Years ago, as an eager student of all things advertising and marketing, I was deeply impressed by the story of one of the most monumental marketing blunders of all time.
In 1985, in response to declining sales, the marketing team at the 99-year-old Coca-Cola Company undertook some market research. They’d formed the view that consumer tastes were changing, and that people were starting to prefer the sweeter taste of Pepsi. So they conducted blind taste tests which confirmed that theory.
On April 23 of that year, the company announced (with great fanfare) the good news that it was scrapping its original formulation for a newer, sweeter version – which became known unofficially as ‘new Coke’.
The negative reaction was immediate. After being flooded with phone calls, 40,000 letters and reams of bad press, the company backtracked three months later, announcing the return of Coca-Cola ‘classic’. So significant was the announcement, that TV anchor Peter Jennings interrupted General Hospital to bring the good news to the nation.
Where did Coca-Cola go wrong? They severely underestimated the nation’s sentimental attachment to the iconic American brand. And even those that took part in the blind taste tests went on to say, “you never told me you’d stop making the original formula”.
Marketing lesson 101 – consider the emotional attachment that consumers always have to iconic brands, even if the market research suggests otherwise. Mess with sacred cows with extreme caution.
So I was incredulous to see Arnott’s fall into the very same trap when the biscuit giant announced it was changing Shapes to a ‘new and improved’ recipe.
Here’s the official announcement as it originally appeared on Shapes’ website:
“Fans this one is for you! Tame your hunger with new and improved Shapes, now with more flavour. Made on a crispy, crunchy oven-baked-not-fried biscuit base they’ll smash your cravings…you asked for more flavour Shapes lovers, so get a big flavour hit from the new and improved Shapes available in the biscuit aisle now.”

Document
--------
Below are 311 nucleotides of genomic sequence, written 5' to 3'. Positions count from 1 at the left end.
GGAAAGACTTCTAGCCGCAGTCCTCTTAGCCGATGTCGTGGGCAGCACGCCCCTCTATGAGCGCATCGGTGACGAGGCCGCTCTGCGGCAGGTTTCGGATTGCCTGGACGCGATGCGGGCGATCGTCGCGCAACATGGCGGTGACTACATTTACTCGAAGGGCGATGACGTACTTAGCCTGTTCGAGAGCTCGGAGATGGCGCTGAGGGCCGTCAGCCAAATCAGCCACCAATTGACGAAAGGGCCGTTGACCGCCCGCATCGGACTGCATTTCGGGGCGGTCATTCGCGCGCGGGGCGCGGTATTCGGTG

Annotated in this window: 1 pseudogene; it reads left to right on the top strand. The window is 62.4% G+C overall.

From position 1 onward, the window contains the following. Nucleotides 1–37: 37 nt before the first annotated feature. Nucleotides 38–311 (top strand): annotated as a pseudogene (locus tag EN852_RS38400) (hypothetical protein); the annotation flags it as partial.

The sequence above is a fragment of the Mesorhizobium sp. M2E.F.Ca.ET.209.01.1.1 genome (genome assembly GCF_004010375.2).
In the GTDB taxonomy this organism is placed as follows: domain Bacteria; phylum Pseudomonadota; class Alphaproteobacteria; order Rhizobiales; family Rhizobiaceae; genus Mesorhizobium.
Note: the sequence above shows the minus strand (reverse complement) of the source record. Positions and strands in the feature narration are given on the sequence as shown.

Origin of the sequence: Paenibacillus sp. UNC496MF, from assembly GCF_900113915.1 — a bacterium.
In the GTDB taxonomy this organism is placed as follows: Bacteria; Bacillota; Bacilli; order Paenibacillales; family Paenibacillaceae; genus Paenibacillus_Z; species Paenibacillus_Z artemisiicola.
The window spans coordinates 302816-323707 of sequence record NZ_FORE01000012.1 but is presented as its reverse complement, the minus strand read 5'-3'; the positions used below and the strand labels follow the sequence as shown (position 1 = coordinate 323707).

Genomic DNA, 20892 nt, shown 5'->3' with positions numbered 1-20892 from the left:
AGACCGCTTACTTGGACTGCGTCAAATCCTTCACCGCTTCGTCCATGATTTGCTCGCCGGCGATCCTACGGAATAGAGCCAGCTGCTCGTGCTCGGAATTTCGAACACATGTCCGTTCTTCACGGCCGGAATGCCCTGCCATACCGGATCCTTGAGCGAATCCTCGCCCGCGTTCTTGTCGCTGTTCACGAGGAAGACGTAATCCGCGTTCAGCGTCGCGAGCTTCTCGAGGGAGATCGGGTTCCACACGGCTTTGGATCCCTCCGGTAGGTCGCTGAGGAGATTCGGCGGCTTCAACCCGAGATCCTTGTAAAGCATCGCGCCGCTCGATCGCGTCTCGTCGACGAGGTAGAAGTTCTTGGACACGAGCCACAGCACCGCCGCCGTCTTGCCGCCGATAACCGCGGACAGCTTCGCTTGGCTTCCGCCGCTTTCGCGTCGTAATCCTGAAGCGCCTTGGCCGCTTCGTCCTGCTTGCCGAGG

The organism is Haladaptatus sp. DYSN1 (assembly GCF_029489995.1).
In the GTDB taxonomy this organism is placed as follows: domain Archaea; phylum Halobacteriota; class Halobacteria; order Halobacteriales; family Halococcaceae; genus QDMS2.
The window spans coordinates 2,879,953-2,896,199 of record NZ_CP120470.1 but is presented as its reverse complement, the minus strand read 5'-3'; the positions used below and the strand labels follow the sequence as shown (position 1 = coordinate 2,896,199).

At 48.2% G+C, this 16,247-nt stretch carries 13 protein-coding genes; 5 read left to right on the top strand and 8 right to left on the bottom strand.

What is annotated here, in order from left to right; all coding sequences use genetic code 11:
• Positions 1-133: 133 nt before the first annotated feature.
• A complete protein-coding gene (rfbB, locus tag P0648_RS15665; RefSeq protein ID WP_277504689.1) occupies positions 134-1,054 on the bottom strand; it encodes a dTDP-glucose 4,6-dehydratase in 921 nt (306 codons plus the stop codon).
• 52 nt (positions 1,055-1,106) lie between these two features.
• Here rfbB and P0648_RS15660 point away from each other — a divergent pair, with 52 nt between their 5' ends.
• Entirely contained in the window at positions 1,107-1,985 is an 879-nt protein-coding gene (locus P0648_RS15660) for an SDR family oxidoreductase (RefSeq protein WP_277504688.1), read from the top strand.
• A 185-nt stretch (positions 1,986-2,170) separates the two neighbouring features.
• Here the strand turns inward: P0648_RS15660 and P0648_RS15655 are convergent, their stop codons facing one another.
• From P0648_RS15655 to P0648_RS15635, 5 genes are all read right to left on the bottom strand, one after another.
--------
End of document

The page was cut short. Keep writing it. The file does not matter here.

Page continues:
Hang on, for 40 years the original Shapes has been a lunchbox staple for Aussie kids – I reckon there just might be some emotional attachment to the brand – no matter what the market research might say.
And of course the negative backlash was immediate. The wave of hatred, anger and disgust about the new recipe has made Shapes a trending topic on social media for weeks now.
There is even a petition on change.org to return Shapes back to its original flavour. You really can’t mess with Australia’s childhood snacks!
Arnott’s has now been forced to reassure angry customers it will keep the original recipe for two of its Shapes varieties, but outraged consumers are still demanding the biscuit brand axe the ‘new and improved’ versions and simply restore the original Shapes range.
For now Arnott’s is standing firm on its decision to change the recipe of Shapes.
Back in 1985 it took Coca-Cola three months to realise its mistake. Today social media quickly fuels the flames of consumer dissatisfaction with brands. It will be interesting to observe what happens next!
Jo Stone is Head of Strategy at BCM